Assembly candidates offer similar views on the issues Public education called their top priority

October 07, 1998|By James M. Coram | James M. Coram,SUN STAFF

The eight candidates vying to represent Carroll in the General Assembly offered nearly unanimous responses last night to questions from Carroll County Chamber of Commerce.

FTC They are for economic development and against gambling. All say public education is their top priority, and most think drug testing in public schools would be a good idea.

Drug testing "has proven effective in the work place and it would prove effective in the schools as well," said Democrat George Hayes Littrell Jr. of Frederick, a former school principal.

Littrell is challenging incumbent state Sen. Timothy R. Ferguson, a Republican of Taylorsville, whom he ran against four years ago.

Ferguson, who represents western Carroll and eastern Frederick County, said that although he didn't think drug testing in schools "would pass constitutional muster we should try it and see what happens."

Republican Del. Donald B. Elliott of New Windsor, who is defending his House seat in the western Carroll-eastern Frederick district, agreed with Ferguson.

What would be more helpful, he said, would be passage of a bill sponsored by Republican Del. Joseph M. Getty of Manchester that would inform school officials when a student is found to be using drugs off school grounds.

School board member Ann M. Ballard, a Mount Airy Democrat challenging Elliott, said she has supported taking drug-sniffing dogs into schools, but that students have found a way around that.

"They use drugs outside of school and make drug contacts within the school," she said. "We need more funds to educate students about the effects of drugs."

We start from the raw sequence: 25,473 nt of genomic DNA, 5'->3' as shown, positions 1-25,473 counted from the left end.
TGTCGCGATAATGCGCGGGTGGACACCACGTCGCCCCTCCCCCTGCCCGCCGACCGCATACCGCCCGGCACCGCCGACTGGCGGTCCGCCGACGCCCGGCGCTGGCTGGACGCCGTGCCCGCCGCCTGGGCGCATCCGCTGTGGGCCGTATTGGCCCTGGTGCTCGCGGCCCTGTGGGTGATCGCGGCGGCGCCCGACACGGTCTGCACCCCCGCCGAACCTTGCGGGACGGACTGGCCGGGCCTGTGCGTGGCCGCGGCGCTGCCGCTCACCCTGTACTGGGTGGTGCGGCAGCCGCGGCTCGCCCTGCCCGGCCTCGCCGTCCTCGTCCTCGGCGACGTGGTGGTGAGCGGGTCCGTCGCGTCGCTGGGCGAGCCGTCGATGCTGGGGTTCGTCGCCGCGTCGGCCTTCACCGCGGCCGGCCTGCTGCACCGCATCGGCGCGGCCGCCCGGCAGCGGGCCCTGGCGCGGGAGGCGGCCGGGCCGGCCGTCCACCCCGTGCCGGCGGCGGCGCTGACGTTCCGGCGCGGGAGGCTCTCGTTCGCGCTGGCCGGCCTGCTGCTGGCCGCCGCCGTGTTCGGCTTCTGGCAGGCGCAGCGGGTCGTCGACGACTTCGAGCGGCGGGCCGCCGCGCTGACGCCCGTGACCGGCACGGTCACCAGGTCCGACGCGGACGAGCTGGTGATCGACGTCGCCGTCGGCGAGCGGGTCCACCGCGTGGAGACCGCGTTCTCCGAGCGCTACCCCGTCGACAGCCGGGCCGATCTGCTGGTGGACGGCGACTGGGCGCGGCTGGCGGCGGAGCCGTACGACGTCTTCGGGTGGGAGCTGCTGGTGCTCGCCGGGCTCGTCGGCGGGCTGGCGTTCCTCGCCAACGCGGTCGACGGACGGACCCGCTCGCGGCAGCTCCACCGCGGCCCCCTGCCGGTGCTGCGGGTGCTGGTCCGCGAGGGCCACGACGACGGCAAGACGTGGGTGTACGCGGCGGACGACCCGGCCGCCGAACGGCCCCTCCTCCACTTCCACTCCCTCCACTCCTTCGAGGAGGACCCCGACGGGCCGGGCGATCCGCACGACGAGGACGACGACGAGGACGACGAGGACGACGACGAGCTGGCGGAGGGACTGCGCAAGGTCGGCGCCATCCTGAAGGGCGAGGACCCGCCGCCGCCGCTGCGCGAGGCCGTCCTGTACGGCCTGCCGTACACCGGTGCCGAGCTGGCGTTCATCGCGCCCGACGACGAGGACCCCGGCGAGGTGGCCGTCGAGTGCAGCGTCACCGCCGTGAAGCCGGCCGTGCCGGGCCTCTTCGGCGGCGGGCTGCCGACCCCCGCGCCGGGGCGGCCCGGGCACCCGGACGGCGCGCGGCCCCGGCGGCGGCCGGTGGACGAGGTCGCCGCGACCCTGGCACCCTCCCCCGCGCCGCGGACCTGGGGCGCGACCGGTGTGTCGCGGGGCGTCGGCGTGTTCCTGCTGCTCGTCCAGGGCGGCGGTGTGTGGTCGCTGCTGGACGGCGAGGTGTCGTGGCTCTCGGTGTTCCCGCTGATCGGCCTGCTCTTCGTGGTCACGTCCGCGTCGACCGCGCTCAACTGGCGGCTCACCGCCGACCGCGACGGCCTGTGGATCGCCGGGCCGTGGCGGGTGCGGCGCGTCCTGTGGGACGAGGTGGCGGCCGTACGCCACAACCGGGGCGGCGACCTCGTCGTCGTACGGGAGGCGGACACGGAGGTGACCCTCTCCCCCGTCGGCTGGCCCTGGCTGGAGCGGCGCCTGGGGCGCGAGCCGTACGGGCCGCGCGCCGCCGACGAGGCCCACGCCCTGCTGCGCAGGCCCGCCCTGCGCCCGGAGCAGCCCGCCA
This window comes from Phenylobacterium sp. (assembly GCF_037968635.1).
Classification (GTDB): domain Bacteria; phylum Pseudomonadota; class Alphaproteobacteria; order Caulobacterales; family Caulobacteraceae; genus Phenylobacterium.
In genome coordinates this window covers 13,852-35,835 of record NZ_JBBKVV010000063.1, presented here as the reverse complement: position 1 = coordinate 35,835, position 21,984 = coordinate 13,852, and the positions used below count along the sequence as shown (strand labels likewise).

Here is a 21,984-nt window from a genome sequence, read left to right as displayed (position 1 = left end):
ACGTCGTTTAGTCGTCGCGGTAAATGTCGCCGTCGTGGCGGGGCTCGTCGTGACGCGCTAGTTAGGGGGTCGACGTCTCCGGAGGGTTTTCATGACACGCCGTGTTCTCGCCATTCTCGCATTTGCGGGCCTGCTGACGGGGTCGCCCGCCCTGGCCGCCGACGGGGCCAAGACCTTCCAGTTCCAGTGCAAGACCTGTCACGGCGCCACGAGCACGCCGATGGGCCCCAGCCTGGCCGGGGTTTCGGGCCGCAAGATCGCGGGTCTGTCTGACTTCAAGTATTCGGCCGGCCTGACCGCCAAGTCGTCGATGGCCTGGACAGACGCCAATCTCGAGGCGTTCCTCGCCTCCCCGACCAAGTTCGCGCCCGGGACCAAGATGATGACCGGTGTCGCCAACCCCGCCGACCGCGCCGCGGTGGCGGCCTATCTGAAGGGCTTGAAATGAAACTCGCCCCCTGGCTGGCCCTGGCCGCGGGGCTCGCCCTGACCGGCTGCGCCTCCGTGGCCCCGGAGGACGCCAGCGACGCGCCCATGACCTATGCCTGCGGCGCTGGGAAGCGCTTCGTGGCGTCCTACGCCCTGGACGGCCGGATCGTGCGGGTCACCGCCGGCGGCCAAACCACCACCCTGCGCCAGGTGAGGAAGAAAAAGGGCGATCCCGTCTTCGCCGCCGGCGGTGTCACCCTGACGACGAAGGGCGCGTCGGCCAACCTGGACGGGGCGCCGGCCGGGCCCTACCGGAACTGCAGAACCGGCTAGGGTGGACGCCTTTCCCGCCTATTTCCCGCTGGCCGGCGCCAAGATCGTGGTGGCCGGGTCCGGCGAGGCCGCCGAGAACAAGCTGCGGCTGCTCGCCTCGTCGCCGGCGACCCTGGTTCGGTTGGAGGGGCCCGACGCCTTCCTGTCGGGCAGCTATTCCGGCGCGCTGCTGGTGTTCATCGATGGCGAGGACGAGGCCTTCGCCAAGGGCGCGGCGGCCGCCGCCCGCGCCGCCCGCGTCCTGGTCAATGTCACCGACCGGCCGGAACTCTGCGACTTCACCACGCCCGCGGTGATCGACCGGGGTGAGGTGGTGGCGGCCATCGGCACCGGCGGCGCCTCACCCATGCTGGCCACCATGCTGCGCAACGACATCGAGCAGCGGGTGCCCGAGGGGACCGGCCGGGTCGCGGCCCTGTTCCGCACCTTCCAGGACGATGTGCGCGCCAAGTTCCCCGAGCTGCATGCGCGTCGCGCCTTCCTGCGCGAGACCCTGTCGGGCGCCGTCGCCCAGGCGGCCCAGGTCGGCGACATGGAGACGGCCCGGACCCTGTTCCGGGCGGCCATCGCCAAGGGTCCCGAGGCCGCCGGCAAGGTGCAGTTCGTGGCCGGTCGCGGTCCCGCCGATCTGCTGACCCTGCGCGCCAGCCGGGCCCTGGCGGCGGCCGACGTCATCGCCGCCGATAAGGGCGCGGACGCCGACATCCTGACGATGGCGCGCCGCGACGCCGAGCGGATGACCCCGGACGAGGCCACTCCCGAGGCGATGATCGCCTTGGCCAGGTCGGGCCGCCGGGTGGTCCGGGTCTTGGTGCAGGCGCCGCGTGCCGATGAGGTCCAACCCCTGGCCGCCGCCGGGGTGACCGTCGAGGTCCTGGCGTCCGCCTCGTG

Republican Carmen Amedori of Westminster, who is hoping to win one of three House seats in eastern Carroll, was the only candidate to say she opposed drug testing.

"That's a very serious issue," Amedori said. "I'm afraid that if you put it in the hands of the school system and the government, it would tread on the Constitution."

Getty alluded to his off-the-premises drug bill as the kind of legislation needed to combat drugs in schools and said he would reintroduce the bill if returned to Annapolis.

Republican Del. Nancy R. Stocksdale of Westminster, a former teacher, said she believes that "judges have got to be tougher on kids involved in drugs." A drug education program needs to be offered for parents as well as children, she said.

Democratic Del. Ellen Willis Miller of Westminster expressed similar thoughts. "These kids are still minors," she said. "We need to let them know the seriousness with which we take this and that we as a society will not tolerate this."

Republican state Sen. Larry E. Haines of Westminster is unopposed in the general election and did not attend last night's forum.

Pub Date: 10/07/98

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